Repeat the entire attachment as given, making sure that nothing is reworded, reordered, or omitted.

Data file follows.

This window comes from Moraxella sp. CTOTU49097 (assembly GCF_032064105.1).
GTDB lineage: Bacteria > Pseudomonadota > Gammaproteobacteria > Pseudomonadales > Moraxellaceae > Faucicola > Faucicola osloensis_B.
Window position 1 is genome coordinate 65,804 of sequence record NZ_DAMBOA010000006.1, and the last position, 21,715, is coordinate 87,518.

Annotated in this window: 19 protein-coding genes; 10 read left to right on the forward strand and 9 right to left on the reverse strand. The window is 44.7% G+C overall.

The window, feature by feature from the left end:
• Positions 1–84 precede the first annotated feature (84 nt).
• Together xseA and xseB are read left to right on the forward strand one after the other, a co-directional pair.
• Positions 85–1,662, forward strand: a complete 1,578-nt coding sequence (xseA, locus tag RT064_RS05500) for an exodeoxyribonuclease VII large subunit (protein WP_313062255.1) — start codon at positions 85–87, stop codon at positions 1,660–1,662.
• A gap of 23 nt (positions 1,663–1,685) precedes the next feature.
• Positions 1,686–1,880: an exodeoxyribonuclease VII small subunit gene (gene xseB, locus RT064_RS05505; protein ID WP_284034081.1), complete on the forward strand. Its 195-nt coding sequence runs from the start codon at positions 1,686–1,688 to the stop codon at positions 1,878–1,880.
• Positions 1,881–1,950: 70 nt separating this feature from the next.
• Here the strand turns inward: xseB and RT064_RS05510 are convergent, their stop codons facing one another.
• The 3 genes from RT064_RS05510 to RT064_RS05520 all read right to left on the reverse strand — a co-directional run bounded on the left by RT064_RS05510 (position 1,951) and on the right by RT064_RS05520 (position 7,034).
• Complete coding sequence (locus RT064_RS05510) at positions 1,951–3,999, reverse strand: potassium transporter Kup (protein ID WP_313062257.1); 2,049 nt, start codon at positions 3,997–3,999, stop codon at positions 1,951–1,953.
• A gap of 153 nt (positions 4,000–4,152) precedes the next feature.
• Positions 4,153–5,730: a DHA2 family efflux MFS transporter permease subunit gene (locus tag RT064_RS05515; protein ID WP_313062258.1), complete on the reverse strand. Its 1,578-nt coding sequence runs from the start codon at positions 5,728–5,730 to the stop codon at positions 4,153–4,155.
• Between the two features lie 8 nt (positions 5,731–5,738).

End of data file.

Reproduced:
This window comes from Moraxella sp. CTOTU49097 (assembly GCF_032064105.1).
GTDB lineage: Bacteria > Pseudomonadota > Gammaproteobacteria > Pseudomonadales > Moraxellaceae > Faucicola > Faucicola osloensis_B.
Window position 1 is genome coordinate 65,804 of sequence record NZ_DAMBOA010000006.1, and the last position, 21,715, is coordinate 87,518.

Annotated in this window: 19 protein-coding genes; 10 read left to right on the forward strand and 9 right to left on the reverse strand. The window is 44.7% G+C overall.

The window, feature by feature from the left end:
• Positions 1–84 precede the first annotated feature (84 nt).
• Together xseA and xseB are read left to right on the forward strand one after the other, a co-directional pair.
• Positions 85–1,662, forward strand: a complete 1,578-nt coding sequence (xseA, locus tag RT064_RS05500) for an exodeoxyribonuclease VII large subunit (protein WP_313062255.1) — start codon at positions 85–87, stop codon at positions 1,660–1,662.
• A gap of 23 nt (positions 1,663–1,685) precedes the next feature.
• Positions 1,686–1,880: an exodeoxyribonuclease VII small subunit gene (gene xseB, locus RT064_RS05505; protein ID WP_284034081.1), complete on the forward strand. Its 195-nt coding sequence runs from the start codon at positions 1,686–1,688 to the stop codon at positions 1,878–1,880.
• Positions 1,881–1,950: 70 nt separating this feature from the next.
• Here the strand turns inward: xseB and RT064_RS05510 are convergent, their stop codons facing one another.
• The 3 genes from RT064_RS05510 to RT064_RS05520 all read right to left on the reverse strand — a co-directional run bounded on the left by RT064_RS05510 (position 1,951) and on the right by RT064_RS05520 (position 7,034).
• Complete coding sequence (locus RT064_RS05510) at positions 1,951–3,999, reverse strand: potassium transporter Kup (protein ID WP_313062257.1); 2,049 nt, start codon at positions 3,997–3,999, stop codon at positions 1,951–1,953.
• A gap of 153 nt (positions 4,000–4,152) precedes the next feature.
• Positions 4,153–5,730: a DHA2 family efflux MFS transporter permease subunit gene (locus tag RT064_RS05515; protein ID WP_313062258.1), complete on the reverse strand. Its 1,578-nt coding sequence runs from the start codon at positions 5,728–5,730 to the stop codon at positions 4,153–4,155.
• Between the two features lie 8 nt (positions 5,731–5,738).